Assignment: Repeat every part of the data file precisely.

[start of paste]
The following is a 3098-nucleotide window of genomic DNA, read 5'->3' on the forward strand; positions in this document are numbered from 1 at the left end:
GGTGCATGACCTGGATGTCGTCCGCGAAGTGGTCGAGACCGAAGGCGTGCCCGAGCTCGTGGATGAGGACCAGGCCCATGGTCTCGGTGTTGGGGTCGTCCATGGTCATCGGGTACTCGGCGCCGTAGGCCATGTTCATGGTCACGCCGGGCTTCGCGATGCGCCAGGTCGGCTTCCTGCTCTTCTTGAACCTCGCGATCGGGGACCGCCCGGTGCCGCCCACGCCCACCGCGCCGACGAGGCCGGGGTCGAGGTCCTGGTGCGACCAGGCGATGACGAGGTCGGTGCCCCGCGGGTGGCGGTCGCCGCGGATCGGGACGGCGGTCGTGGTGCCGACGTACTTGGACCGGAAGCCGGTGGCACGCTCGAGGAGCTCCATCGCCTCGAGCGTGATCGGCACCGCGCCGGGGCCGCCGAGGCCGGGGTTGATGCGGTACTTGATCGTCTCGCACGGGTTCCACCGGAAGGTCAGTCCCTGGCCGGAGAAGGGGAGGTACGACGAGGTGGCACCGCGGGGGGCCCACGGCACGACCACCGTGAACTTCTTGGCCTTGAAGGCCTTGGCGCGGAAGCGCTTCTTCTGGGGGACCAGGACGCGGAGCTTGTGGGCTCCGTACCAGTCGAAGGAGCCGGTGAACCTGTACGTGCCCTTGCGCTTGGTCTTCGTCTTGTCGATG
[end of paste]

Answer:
The following is a 3098-nucleotide window of genomic DNA, read 5'->3' on the forward strand; positions in this document are numbered from 1 at the left end:
GGTGCATGACCTGGATGTCGTCCGCGAAGTGGTCGAGACCGAAGGCGTGCCCGAGCTCGTGGATGAGGACCAGGCCCATGGTCTCGGTGTTGGGGTCGTCCATGGTCATCGGGTACTCGGCGCCGTAGGCCATGTTCATGGTCACGCCGGGCTTCGCGATGCGCCAGGTCGGCTTCCTGCTCTTCTTGAACCTCGCGATCGGGGACCGCCCGGTGCCGCCCACGCCCACCGCGCCGACGAGGCCGGGGTCGAGGTCCTGGTGCGACCAGGCGATGACGAGGTCGGTGCCCCGCGGGTGGCGGTCGCCGCGGATCGGGACGGCGGTCGTGGTGCCGACGTACTTGGACCGGAAGCCGGTGGCACGCTCGAGGAGCTCCATCGCCTCGAGCGTGATCGGCACCGCGCCGGGGCCGCCGAGGCCGGGGTTGATGCGGTACTTGATCGTCTCGCACGGGTTCCACCGGAAGGTCAGTCCCTGGCCGGAGAAGGGGAGGTACGACGAGGTGGCACCGCGGGGGGCCCACGGCACGACCACCGTGAACTTCTTGGCCTTGAAGGCCTTGGCGCGGAAGCGCTTCTTCTGGGGGACCAGGACGCGGAGCTTGTGGGCTCCGTACCAGTCGAAGGAGCCGGTGAACCTGTACGTGCCCTTGCGCTTGGTCTTCGTCTTGTCGATG